"Listen, Chief --"
"No," Blair interrupted sharply. "You listen. Listen to this." A momentary pang of guilt flashed through his conscience as he nodded to Billy and the boy brought the whistle up to his lips and blew hard, directly into the radio Blair held. The grad student winced in sympathy as he watched Jim drop the radio and fall to his knees, clasping both hands tightly around his ears.
Clicking off the radio, Blair turned around away from the distant scene and leaned back against the rocks, resting his head on his knees. His head was now pounding ferociously. And hot. When did it become so hot? His shirt clung to his chest, soaked with sweat, and tiny beads of perspiration dotted his forehead. Scratching at his sore arm, he dug deeper in his pack for the first aid kit. Popping a couple of aspirins and downing some water, he spotted the ammonia capsules as he placed the pill bottle back into the kit and an idea formed. Okay, don't say you didn't ask for this, Jim. Let's just even the playing field.
Finding an old envelope and a slip of paper, he started to scribble a quick note, pausing for a moment as the words began to swim around on the paper and the outer edges of his vision dimmed. Bringing up both hands and rubbing at his eyes until the fuzziness passed, he finished the message and dropped it and the capsules into the paper packet. "Hey, Billy. I got another job for you." Quickly explaining the chore, he watched the boy carefully climb down the back of the ridge and make his way around to the path that would lead him back to the campground.
You want to play dirty? Blair thought smugly as he waited for the aspirin to kick in. Let the games begin!
Pacing across the picnic area, Jim was anxious to begin the search. The Sentinel side of his brain was screaming at him to toss all rational thoughts aside, to charge off alone and to find his Guide -- now! He felt like he was wasting precious time waiting for the Search and Rescue team to appear, however, he knew that in the long run an organized plan was much more effective than running off into the woods half-cocked.
"Relax, Ellison," Henri offered. "The team will get here soon enough."
"Yeah, not everyone has taken the Jim Ellison advanced speed driving course." Rafe quipped.
"Huh? Oh, yeah." The distracted detective smiled weakly and rubbed at his still-ringing ears again. Settling down for a moment and leaning against a table, he observed the gathered co-workers. Blair had made many good friends among the officers of Major Crime and the detective was touched by their show of support. "Thanks, guys, for coming out."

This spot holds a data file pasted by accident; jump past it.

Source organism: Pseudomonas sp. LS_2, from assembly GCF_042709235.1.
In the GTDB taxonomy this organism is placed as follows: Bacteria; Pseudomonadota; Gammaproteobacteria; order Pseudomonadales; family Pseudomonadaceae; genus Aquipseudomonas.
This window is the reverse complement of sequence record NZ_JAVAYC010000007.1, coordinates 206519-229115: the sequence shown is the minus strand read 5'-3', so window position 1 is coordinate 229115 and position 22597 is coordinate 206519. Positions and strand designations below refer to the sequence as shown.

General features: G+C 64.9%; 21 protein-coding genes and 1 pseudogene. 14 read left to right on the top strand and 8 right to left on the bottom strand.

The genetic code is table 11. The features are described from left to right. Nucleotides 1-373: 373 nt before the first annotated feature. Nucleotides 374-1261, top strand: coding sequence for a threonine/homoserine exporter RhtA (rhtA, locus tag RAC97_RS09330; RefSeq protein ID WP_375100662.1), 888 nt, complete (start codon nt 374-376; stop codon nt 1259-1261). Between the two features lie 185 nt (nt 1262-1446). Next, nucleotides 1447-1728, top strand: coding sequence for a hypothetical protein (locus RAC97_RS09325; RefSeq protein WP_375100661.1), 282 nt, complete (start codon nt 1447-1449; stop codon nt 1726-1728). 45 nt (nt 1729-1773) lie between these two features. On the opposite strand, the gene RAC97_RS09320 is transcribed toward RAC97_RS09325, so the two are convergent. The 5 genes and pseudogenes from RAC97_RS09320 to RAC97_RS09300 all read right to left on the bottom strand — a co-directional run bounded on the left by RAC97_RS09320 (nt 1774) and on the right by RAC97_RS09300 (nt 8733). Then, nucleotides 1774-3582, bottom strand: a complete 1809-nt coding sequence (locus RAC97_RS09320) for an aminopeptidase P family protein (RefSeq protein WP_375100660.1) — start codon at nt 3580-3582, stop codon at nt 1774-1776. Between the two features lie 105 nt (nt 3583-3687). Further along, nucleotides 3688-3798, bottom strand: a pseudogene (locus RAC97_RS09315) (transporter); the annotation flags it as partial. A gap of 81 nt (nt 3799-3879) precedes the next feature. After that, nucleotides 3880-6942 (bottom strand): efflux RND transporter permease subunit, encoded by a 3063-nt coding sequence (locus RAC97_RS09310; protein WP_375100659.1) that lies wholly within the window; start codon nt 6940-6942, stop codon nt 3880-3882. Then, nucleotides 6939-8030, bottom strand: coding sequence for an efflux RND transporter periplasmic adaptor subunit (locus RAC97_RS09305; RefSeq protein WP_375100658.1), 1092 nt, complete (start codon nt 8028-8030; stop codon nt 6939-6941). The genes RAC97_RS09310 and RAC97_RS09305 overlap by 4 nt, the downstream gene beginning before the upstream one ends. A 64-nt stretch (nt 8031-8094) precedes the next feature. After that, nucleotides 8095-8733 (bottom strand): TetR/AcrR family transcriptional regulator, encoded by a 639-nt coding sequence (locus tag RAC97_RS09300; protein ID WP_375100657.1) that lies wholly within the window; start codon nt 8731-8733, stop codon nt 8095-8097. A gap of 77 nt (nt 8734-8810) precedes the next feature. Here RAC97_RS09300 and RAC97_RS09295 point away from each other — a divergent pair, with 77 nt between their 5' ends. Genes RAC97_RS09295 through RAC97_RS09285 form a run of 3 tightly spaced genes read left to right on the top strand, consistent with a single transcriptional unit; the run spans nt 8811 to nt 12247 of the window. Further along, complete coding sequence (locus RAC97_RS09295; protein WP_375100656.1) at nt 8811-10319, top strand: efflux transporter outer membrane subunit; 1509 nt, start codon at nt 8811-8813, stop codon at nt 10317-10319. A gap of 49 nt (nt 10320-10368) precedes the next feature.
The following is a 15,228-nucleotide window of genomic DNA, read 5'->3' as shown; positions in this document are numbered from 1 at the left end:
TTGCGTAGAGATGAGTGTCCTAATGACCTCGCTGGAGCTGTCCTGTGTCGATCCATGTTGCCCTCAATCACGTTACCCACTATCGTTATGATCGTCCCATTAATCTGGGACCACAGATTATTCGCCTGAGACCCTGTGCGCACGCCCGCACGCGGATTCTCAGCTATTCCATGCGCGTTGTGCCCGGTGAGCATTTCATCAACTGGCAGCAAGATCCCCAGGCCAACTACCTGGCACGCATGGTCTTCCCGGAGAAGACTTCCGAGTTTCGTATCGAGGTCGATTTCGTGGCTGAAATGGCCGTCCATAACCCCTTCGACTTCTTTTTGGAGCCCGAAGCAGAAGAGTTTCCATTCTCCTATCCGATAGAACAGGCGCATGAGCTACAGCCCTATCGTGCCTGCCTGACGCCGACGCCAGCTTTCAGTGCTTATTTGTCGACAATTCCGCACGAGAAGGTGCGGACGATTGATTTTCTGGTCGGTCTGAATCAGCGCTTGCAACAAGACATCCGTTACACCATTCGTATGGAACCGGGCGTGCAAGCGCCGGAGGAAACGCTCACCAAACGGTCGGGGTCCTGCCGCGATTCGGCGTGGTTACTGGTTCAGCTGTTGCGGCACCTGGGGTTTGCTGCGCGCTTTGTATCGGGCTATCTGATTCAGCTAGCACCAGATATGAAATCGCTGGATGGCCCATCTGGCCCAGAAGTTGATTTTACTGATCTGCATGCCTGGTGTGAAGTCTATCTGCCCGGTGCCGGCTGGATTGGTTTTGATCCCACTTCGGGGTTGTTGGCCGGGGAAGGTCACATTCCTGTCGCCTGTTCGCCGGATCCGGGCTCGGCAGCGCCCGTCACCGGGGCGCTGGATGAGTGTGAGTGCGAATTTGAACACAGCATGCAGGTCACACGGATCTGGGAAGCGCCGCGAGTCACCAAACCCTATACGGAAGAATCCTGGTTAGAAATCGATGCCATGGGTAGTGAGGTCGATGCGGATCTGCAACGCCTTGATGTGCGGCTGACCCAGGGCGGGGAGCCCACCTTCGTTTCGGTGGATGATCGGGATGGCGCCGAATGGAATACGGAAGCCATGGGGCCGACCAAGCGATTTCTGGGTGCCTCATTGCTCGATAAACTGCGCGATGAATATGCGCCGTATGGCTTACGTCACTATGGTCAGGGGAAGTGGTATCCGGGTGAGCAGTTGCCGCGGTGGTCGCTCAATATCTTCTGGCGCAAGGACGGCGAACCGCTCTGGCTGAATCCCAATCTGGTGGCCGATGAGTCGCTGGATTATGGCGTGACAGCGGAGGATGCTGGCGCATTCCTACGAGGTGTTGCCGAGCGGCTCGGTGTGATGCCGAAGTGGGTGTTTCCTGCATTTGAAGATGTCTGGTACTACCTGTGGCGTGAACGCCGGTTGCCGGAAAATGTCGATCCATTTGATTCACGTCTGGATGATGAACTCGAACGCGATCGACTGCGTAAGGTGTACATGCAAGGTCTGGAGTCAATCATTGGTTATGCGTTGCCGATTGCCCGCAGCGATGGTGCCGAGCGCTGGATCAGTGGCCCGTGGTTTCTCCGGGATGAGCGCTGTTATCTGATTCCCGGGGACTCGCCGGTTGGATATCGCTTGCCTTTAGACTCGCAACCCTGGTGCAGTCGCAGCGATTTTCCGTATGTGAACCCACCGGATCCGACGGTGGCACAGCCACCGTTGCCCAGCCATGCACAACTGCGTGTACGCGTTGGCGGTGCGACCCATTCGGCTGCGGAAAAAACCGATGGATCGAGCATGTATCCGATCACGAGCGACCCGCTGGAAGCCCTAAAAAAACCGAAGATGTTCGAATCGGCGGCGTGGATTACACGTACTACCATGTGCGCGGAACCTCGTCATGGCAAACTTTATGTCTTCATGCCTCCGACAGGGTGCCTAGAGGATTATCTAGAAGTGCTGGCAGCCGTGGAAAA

"Hey, not like I had a better offer for my day off. Gets me out of painting the shutters." Brown smiled.
Jim's attention diverted from Brown as he saw two jeeps pull into the parking area. The other detectives from Major Crime rose and stood together, all silently watching the approach of the new arrivals.
The rugged man with a generous peppering of gray hair extended his hand to the tall black man while acknowledging the group that stood around the picnic table. "I'm Kent McAllister and these are my team members: Kathy Paxton, Dwayne Fisher, Annika Berger and Sean O'Reilly."
"I'm Captain Simon Banks." Simon gestured to his men and woman. "My detectives: Jim Ellison, Henri Brown, Brian Rafe, Joel Taggart, and Inspector Megan Connor. We're here to help with the search. Blair... Blair Sandburg is Ellison's partner."
The S & R leader nodded a greeting and unrolled the map across the wooden table. "From your phone call, I understand that time is the utmost importance. Twenty-four hours?"
"If that," Jim whispered.
"Okay. Then we need to get started right away. We'll divide up into groups of two's, each taking a different sector." His finger traced the segments on the map. As he talked, Annika handed out smaller maps and radios to the men and women with each assignment. "Follow the trails in your area and convey immediately back to base any unusual findings or sightings. You're to report in every hour on the hour. Once it's dark, our efforts will be severely hampered." McAllister paused, his voice taking on a grim tone. "And, if that's the case, we'll be looking most likely at retrieval rather than a rescue." Ellison's piercing look of reproach at that statement didn't go unnoticed by Kent. He ignored the glare and continued, "Annika will remain here at the base to coordinate the efforts among the teams and organize any rescue attempt. Any questions?"
When no questions were forthcoming, the team leader clapped his hands together, signaling the end of the meeting. "Okay, then let's move out."
As the assorted rescue workers and police officers moved away from the table, McAllister approached the worried detective and eyed him appraisingly. "So, Ellison," he started. "You want to explain this to me again, just so I have it clear why the man we're seeking won't exactly be cooperative."
"Well, you have to understand Sandburg. He thinks this is all a game and he'll be evading us at all cost."
"Captain Banks had mentioned something about a bet?"
As Ellison spoke, self-loathing could be heard in his voice. "Yeah, just something to do for the weekend. Something stupid."